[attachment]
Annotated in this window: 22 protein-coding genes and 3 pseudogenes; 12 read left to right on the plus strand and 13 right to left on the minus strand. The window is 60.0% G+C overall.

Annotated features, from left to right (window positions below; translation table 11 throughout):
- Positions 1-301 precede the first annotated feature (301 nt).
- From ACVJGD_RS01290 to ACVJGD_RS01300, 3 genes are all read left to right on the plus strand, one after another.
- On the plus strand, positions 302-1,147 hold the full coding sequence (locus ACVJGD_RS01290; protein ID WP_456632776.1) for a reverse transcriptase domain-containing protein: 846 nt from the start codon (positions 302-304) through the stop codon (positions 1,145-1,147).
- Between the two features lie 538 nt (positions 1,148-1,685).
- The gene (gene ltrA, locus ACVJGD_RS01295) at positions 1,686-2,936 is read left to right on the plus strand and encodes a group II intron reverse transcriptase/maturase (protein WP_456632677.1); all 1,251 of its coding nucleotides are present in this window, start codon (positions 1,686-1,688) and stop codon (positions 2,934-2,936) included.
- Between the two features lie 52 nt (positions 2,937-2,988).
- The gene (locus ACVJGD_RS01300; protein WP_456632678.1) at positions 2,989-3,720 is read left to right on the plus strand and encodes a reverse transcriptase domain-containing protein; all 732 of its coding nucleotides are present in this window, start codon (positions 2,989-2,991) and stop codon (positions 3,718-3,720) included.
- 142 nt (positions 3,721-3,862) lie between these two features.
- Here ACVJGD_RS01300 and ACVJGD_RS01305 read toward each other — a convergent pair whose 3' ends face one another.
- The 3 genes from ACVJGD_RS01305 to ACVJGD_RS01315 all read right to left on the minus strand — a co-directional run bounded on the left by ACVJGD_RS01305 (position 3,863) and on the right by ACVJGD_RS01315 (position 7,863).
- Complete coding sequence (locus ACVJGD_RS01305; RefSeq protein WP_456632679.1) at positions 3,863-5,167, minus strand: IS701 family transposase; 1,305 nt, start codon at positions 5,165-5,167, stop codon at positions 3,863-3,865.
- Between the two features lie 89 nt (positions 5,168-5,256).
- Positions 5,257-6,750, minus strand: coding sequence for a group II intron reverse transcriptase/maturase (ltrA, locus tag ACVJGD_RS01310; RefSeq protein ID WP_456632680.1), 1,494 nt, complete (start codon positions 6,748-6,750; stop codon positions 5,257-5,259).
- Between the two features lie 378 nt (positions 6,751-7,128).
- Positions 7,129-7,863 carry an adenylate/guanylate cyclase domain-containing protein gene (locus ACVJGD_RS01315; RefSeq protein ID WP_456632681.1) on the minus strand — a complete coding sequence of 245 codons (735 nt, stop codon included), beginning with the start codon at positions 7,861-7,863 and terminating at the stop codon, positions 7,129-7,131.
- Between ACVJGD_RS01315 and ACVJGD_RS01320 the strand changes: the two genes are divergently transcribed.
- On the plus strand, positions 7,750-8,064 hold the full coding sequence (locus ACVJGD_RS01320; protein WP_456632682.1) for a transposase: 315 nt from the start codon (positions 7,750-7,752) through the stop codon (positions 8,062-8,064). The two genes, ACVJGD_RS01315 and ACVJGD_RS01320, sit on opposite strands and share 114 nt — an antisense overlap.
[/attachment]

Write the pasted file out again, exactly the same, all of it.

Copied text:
Annotated in this window: 22 protein-coding genes and 3 pseudogenes; 12 read left to right on the plus strand and 13 right to left on the minus strand. The window is 60.0% G+C overall.

Annotated features, from left to right (window positions below; translation table 11 throughout):
- Positions 1-301 precede the first annotated feature (301 nt).
- From ACVJGD_RS01290 to ACVJGD_RS01300, 3 genes are all read left to right on the plus strand, one after another.
- On the plus strand, positions 302-1,147 hold the full coding sequence (locus ACVJGD_RS01290; protein ID WP_456632776.1) for a reverse transcriptase domain-containing protein: 846 nt from the start codon (positions 302-304) through the stop codon (positions 1,145-1,147).
- Between the two features lie 538 nt (positions 1,148-1,685).
- The gene (gene ltrA, locus ACVJGD_RS01295) at positions 1,686-2,936 is read left to right on the plus strand and encodes a group II intron reverse transcriptase/maturase (protein WP_456632677.1); all 1,251 of its coding nucleotides are present in this window, start codon (positions 1,686-1,688) and stop codon (positions 2,934-2,936) included.
- Between the two features lie 52 nt (positions 2,937-2,988).
- The gene (locus ACVJGD_RS01300; protein WP_456632678.1) at positions 2,989-3,720 is read left to right on the plus strand and encodes a reverse transcriptase domain-containing protein; all 732 of its coding nucleotides are present in this window, start codon (positions 2,989-2,991) and stop codon (positions 3,718-3,720) included.
- 142 nt (positions 3,721-3,862) lie between these two features.
- Here ACVJGD_RS01300 and ACVJGD_RS01305 read toward each other — a convergent pair whose 3' ends face one another.
- The 3 genes from ACVJGD_RS01305 to ACVJGD_RS01315 all read right to left on the minus strand — a co-directional run bounded on the left by ACVJGD_RS01305 (position 3,863) and on the right by ACVJGD_RS01315 (position 7,863).
- Complete coding sequence (locus ACVJGD_RS01305; RefSeq protein WP_456632679.1) at positions 3,863-5,167, minus strand: IS701 family transposase; 1,305 nt, start codon at positions 5,165-5,167, stop codon at positions 3,863-3,865.
- Between the two features lie 89 nt (positions 5,168-5,256).
- Positions 5,257-6,750, minus strand: coding sequence for a group II intron reverse transcriptase/maturase (ltrA, locus tag ACVJGD_RS01310; RefSeq protein ID WP_456632680.1), 1,494 nt, complete (start codon positions 6,748-6,750; stop codon positions 5,257-5,259).
- Between the two features lie 378 nt (positions 6,751-7,128).
- Positions 7,129-7,863 carry an adenylate/guanylate cyclase domain-containing protein gene (locus ACVJGD_RS01315; RefSeq protein ID WP_456632681.1) on the minus strand — a complete coding sequence of 245 codons (735 nt, stop codon included), beginning with the start codon at positions 7,861-7,863 and terminating at the stop codon, positions 7,129-7,131.
- Between ACVJGD_RS01315 and ACVJGD_RS01320 the strand changes: the two genes are divergently transcribed.
- On the plus strand, positions 7,750-8,064 hold the full coding sequence (locus ACVJGD_RS01320; protein WP_456632682.1) for a transposase: 315 nt from the start codon (positions 7,750-7,752) through the stop codon (positions 8,062-8,064). The two genes, ACVJGD_RS01315 and ACVJGD_RS01320, sit on opposite strands and share 114 nt — an antisense overlap.